By Bobbi Sullivan, Mr. Rooter® Franchise Consultant
The management of a plumbing and drain business would be a monumental task without implementing S.M.A.R.T. (Specific. Measurable. Attainable. Realistic. Timely.) goal setting.
“Goals are defined by success. Not establishing and implementing goals brings the certainty of long-term failure,” says Beall.
Bob, with the support and buy-in of his family and team, set the following goals for his business:
- Create sales enhancement tools that provide the business greater opportunities for success and separate them from their competitors.
- Follow the Mr. Rooter® Plumbing 14-Step System™ and continue to train new plumbing specialists on a regular basis.
- Give back to the communities that have contributed to our success and create a public presence as the number one plumber of choice.
Their strategy began by creating a four-minute Trenchless Technology video and brochure. The video is a combination of the 14-Step System, as well as, the advantages of “lining” instead of replacing a sewer by way of conventional excavation. The video is professionally done and allows the customer to understand the entire process. They all agree that the video is a large part of this success.
Beall also created a two minute video on Tankless Water Heaters that explains the innovative features and benefits. Both of these videos have given Beall’s team an edge over the competition. After all, people buy what they can “see.”
To accomplish goal No. 2 Bob not only made a commitment to send his entire team to Mr. Rooter’s regional Success With Advanced Training (SWAT), but also started presenting SWAT himself. Beall has taken his entire team to every SWAT training opportunity available from Columbus, Ohio to Washington D.C. in the past two years. As a successful franchise depends on following the system, Beall believes that a continual re-embracing of the system turns the 14-Steps into a habit. Recently, Bob has generously traveled to other shops to teach and has invited shops to join him at his locations when holding a SWAT meeting.
Beall added, “Traditional marketing has lost its impact.” Since supporting their community is second nature to the Beall family, introducing the Courteous Plumber at events they sponsor and shows they participate in became the focus to achieve their third goal.
They have sponsored events to raise money for UPMC Children’s Hospital and attended annual Pittsburgh events which include: the Blues Festival, Vintage Grand Prix, Italian and Irish Festivals, parades, Pittsburgh Power and Penguin games, home and trade shows and golf outings. Having the Mr. Rooter mascot attend these functions adds enjoyment for the whole family. Beall also offers expert plumbing advice through the Internet, which has built trust from the community.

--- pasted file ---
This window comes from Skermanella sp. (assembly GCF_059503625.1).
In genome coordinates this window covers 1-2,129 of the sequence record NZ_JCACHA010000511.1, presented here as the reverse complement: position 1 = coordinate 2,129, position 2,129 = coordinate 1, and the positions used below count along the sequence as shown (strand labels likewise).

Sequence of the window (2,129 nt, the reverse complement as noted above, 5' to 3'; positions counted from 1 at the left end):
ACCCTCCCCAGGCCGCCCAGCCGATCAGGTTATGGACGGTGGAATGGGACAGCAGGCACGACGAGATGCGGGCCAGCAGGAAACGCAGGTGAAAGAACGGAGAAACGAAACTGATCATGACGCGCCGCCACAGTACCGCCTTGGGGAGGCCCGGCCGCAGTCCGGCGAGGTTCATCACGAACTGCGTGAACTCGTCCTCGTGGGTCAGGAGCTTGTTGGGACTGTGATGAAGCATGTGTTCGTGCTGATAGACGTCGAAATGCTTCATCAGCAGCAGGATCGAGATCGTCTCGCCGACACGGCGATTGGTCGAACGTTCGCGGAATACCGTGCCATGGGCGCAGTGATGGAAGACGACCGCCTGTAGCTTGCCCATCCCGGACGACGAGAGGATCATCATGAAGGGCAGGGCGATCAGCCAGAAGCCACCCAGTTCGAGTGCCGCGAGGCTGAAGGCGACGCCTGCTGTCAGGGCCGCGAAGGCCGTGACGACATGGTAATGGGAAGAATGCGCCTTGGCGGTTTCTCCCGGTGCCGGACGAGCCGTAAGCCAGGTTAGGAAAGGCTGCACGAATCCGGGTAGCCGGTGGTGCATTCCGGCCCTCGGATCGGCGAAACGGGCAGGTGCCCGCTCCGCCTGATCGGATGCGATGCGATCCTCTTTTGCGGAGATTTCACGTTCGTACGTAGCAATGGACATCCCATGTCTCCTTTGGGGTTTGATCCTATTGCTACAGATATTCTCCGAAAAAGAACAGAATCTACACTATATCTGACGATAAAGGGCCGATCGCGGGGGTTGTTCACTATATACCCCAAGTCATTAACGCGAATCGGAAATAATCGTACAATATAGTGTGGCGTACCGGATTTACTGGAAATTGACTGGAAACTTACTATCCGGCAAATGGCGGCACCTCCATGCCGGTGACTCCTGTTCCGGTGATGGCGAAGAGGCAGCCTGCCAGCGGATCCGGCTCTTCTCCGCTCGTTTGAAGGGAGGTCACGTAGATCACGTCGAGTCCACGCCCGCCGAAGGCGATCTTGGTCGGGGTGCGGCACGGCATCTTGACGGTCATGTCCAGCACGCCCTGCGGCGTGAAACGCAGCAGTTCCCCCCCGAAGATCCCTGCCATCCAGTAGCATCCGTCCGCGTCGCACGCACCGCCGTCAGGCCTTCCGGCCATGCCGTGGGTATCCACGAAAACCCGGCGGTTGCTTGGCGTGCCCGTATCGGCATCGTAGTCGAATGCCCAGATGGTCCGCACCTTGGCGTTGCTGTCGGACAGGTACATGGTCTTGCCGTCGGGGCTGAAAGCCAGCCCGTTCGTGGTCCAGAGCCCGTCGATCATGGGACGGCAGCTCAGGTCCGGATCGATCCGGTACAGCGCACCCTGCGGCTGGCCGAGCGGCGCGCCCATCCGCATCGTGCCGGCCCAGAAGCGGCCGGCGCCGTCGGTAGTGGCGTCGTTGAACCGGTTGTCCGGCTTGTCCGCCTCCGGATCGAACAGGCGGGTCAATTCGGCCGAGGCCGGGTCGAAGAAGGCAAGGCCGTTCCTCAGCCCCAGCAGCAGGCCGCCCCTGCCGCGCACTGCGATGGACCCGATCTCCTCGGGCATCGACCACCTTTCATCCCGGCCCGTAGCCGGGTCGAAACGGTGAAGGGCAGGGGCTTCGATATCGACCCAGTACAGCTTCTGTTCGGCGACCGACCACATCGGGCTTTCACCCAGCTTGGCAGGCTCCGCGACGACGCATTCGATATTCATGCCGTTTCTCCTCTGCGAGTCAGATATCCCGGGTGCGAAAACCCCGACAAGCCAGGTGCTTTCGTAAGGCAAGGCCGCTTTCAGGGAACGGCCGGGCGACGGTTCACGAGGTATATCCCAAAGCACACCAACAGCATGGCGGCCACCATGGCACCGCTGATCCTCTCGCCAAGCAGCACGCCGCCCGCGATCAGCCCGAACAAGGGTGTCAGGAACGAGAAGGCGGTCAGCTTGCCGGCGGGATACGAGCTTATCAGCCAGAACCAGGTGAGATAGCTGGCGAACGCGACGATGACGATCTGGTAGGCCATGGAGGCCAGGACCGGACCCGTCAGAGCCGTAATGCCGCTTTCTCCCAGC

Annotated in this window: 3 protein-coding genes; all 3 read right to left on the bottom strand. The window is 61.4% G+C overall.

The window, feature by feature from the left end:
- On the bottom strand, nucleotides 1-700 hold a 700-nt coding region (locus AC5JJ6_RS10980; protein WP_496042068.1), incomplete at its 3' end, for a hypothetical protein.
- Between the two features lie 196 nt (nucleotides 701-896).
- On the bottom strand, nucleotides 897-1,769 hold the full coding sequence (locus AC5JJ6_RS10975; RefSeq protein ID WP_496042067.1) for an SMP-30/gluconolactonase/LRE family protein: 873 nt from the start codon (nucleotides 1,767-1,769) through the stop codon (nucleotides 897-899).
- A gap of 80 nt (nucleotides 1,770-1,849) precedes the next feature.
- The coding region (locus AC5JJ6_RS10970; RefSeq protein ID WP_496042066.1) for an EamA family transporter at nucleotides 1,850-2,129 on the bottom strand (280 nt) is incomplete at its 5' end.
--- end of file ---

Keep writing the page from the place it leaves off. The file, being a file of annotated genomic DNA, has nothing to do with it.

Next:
Joe Kijowski, Beall’s general manager, commands strong leadership in the Ohio market by meeting realistic and timely goals. Relationships have been built with Relay for Life, Habitat for Humanity, the Caring for Community Campaign and relevant environmental Green Team Recycling community goals.
“I’ve been fortunate in building an efficient team of credible, forthright and teachable front line employees,” said Beall. “This was a prerequisite in order to achieve the organization’s goals. I believe that success in the workplace depends on the ability to build a valuable team that understands and participates in achieving the organization’s goals. Together, people are able to accomplish what one person alone cannot.”
Beall’s family-oriented philosophy, driven work ethic and achievement in overcoming the challenge of being legally blind has taught him that living up to your values (organizationally and individually) has tremendous business worth.
“It enhances reputation in the business community and builds long-term business relationships with customers,” said Beall.
Most recently, the Beall’s added their third market with the purchase of the Dayton, Ohio franchise. “This responsibility adds additional challenges. I have a measurable system in place and a strong team that will enable me to take on the day-to-day activities without hesitation,” added Beall.